What Are the Risks of Bridge Loans?

While bridging loans offer numerous benefits, they also come with certain risks.

One of the primary risks is the higher interest rates compared to traditional mortgages.

Because bridging loans are short-term and designed to provide quick access to capital, lenders often charge higher interest rates to compensate for the increased risk.

Additionally, if the business is unable to sell the existing property or secure long-term financing within the loan term, it may face financial difficulties.

It's crucial for small business owners to carefully assess their financial situation and have a clear repayment plan before opting for a bridging loan.

What Is the Cost of a Bridging Loan vs Mortgage?

The cost of a bridging loan is generally higher than that of a traditional mortgage.

Bridging loans for small businesses typically come with higher interest rates due to their short-term nature and the speed at which they are processed.

Additionally, there may be other fees associated with bridging loans, such as arrangement fees, valuation fees, and legal fees.

These costs can add up, making bridging loans a more expensive option compared to traditional mortgages.

However, the higher cost is often justified by the immediate access to capital and the flexibility that bridging loans provide.

How Do You Pay Back a Bridge Loan?

Repaying a bridge loan involves several steps.

Typically, bridging loans are interest-only, meaning that during the loan term, the borrower only pays the interest on the loan.

The principal amount is repaid in full at the end of the loan term, usually once the existing property is sold or when long-term financing is secured.

It's essential for small business owners to have a clear repayment strategy in place before taking out a bridging loan.

This may involve coordinating the sale of an asset, securing a mortgage, or arranging other forms of long-term financing to ensure that the loan can be repaid on time and avoid any financial complications.

Situations Where You Can Use Both commercial mortgages and bridge loans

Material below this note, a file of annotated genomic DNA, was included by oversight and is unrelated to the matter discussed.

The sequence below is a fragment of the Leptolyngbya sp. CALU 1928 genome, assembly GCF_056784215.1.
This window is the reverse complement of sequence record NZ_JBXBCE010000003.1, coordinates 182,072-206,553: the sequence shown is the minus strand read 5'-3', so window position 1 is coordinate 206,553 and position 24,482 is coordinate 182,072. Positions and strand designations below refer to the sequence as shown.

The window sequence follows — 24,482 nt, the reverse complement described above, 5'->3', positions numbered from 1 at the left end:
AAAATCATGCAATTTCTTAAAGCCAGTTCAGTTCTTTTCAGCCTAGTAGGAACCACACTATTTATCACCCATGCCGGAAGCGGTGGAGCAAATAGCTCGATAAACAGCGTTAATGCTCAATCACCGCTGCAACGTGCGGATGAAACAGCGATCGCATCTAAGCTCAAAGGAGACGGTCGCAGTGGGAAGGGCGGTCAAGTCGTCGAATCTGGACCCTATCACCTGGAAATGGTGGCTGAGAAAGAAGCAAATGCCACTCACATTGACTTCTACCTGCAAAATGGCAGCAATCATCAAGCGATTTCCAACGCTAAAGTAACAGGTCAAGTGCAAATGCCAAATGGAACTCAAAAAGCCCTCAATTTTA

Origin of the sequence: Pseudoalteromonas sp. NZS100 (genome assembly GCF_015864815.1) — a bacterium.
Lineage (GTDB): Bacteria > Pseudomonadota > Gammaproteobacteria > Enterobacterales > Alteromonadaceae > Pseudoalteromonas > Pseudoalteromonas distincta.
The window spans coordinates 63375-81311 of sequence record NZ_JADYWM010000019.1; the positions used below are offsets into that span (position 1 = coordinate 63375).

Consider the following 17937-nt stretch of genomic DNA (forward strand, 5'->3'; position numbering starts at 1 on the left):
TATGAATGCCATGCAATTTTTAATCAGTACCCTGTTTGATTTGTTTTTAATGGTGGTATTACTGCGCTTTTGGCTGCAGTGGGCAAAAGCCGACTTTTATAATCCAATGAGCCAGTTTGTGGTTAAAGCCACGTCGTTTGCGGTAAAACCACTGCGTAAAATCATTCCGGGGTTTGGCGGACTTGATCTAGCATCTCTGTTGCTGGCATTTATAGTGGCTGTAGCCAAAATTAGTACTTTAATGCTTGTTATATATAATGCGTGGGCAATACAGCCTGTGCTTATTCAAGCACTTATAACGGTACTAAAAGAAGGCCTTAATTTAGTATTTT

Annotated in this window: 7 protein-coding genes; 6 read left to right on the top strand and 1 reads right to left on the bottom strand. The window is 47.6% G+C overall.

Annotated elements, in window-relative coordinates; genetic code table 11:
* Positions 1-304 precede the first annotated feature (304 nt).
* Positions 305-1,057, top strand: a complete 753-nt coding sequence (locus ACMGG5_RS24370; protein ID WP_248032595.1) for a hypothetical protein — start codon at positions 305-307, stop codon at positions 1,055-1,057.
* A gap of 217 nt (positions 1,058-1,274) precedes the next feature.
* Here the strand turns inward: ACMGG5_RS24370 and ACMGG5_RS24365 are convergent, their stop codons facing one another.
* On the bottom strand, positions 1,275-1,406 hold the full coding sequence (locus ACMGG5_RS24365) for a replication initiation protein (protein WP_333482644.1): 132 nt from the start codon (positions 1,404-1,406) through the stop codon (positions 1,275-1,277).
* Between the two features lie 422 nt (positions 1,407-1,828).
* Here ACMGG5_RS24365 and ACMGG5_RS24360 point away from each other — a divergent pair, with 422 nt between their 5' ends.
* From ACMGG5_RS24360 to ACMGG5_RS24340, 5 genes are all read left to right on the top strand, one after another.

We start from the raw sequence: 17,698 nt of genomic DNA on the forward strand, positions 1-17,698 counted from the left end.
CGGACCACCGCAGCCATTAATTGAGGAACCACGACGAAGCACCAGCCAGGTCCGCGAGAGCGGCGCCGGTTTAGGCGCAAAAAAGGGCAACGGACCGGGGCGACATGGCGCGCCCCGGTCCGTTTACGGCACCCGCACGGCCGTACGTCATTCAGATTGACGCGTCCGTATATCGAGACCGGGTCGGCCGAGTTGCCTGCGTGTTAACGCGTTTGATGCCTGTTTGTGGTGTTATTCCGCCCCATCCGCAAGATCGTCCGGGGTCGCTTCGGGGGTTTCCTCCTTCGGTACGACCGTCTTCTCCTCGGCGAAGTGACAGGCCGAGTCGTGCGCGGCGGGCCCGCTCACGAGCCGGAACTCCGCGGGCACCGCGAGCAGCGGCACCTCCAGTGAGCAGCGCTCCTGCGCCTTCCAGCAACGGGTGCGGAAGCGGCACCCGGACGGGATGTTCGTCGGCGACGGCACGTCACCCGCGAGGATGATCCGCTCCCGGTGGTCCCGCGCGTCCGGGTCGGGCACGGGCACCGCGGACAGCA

In some scenarios, both a bridging loan and a mortgage can be used together.

For example, you might use a bridging loan to quickly purchase a new property while waiting for your existing property to sell.

Once the sale is completed, you can then repay the bridging loan and secure a long-term mortgage on the new property.

This combination allows for immediate action while ensuring long-term financial stability.

Another scenario could involve property developers who use a bridging loan to finance the initial stages of a development project and then switch to a mortgage for long-term financing once the project is completed and generating income.

Other Alternatives to Bridging Loans and Mortgages

For small businesses seeking financing, there are several alternatives to bridging loans and mortgages:

  • Business Lines of Credit: A flexible option that allows businesses to draw funds as needed, up to a predetermined limit, and only pay interest on the amount borrowed.

  • Invoice Financing: This involves selling outstanding invoices to a lender in exchange for immediate cash, helping businesses manage cash flow without taking on additional debt.

  • Merchant Cash Advances: A lump sum of capital provided in exchange for a percentage of future sales, ideal for businesses with strong credit card sales.

  • Peer-to-Peer Lending: Online platforms that connect businesses with individual investors willing to provide loans, often with competitive interest rates.

  • Government Grants and Loans: Various government programmes offer grants and low-interest loans to support small businesses.

For a more detailed exploration of these and other options, visit our comprehensive blog on the best alternatives to bridging loans.

Should I Use a Finance Broker?

Definitely! Using a commercial finance broker can be highly beneficial.

Here are some reasons why you might want to use a finance broker:

Expertise and Knowledge

Finance brokers have extensive knowledge of the lending market and can provide expert advice tailored to your specific needs.

They understand the intricacies of various financial products, including bridging loans and commercial mortgages, and can help you navigate the complexities involved.

Access to a Wide Range of Lenders

Brokers have access to a broad network of lenders, including those not typically available to the general public.

This means they can find competitive rates and terms for bridging loans and commercial mortgages that you might not be able to secure on your own.


Searching for the right lender and comparing different loan options can be time-consuming.

A broker can do this legwork for you, saving you valuable time and effort.

Negotiation Power

A finance broker often has established relationships with lenders and can negotiate better terms and rates on your behalf.

This can result in more favourable loan conditions and potentially lower costs.

Tailored Solutions

A finance broker can assess your unique financial situation and recommend the most suitable financing options.